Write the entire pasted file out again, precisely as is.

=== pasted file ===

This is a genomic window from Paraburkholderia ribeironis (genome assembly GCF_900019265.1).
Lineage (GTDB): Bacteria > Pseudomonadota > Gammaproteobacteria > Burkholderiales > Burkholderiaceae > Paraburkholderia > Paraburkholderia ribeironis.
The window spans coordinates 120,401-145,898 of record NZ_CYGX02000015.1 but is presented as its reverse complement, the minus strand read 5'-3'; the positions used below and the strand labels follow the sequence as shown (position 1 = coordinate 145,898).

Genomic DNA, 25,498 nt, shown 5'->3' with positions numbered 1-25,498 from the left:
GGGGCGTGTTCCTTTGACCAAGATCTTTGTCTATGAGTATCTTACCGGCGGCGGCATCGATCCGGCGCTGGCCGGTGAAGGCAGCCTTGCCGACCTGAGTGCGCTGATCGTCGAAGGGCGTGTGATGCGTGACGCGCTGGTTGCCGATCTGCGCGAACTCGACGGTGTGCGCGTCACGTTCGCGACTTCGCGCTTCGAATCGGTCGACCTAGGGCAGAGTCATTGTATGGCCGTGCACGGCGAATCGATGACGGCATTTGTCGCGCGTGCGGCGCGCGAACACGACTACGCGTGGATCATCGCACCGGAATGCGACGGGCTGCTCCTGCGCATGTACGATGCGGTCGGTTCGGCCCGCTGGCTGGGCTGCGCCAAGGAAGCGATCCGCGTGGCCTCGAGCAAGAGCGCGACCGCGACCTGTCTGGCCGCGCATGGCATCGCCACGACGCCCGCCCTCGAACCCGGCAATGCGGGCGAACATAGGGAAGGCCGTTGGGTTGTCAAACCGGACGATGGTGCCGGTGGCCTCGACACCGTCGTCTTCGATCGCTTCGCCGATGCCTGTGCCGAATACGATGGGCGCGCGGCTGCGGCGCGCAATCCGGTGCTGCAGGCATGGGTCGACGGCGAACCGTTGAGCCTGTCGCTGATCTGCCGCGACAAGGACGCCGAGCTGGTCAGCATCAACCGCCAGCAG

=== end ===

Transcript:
This is a genomic window from Paraburkholderia ribeironis (genome assembly GCF_900019265.1).
Lineage (GTDB): Bacteria > Pseudomonadota > Gammaproteobacteria > Burkholderiales > Burkholderiaceae > Paraburkholderia > Paraburkholderia ribeironis.
The window spans coordinates 120,401-145,898 of record NZ_CYGX02000015.1 but is presented as its reverse complement, the minus strand read 5'-3'; the positions used below and the strand labels follow the sequence as shown (position 1 = coordinate 145,898).

Genomic DNA, 25,498 nt, shown 5'->3' with positions numbered 1-25,498 from the left:
GGGGCGTGTTCCTTTGACCAAGATCTTTGTCTATGAGTATCTTACCGGCGGCGGCATCGATCCGGCGCTGGCCGGTGAAGGCAGCCTTGCCGACCTGAGTGCGCTGATCGTCGAAGGGCGTGTGATGCGTGACGCGCTGGTTGCCGATCTGCGCGAACTCGACGGTGTGCGCGTCACGTTCGCGACTTCGCGCTTCGAATCGGTCGACCTAGGGCAGAGTCATTGTATGGCCGTGCACGGCGAATCGATGACGGCATTTGTCGCGCGTGCGGCGCGCGAACACGACTACGCGTGGATCATCGCACCGGAATGCGACGGGCTGCTCCTGCGCATGTACGATGCGGTCGGTTCGGCCCGCTGGCTGGGCTGCGCCAAGGAAGCGATCCGCGTGGCCTCGAGCAAGAGCGCGACCGCGACCTGTCTGGCCGCGCATGGCATCGCCACGACGCCCGCCCTCGAACCCGGCAATGCGGGCGAACATAGGGAAGGCCGTTGGGTTGTCAAACCGGACGATGGTGCCGGTGGCCTCGACACCGTCGTCTTCGATCGCTTCGCCGATGCCTGTGCCGAATACGATGGGCGCGCGGCTGCGGCGCGCAATCCGGTGCTGCAGGCATGGGTCGACGGCGAACCGTTGAGCCTGTCGCTGATCTGCCGCGACAAGGACGCCGAGCTGGTCAGCATCAACCGCCAGCAG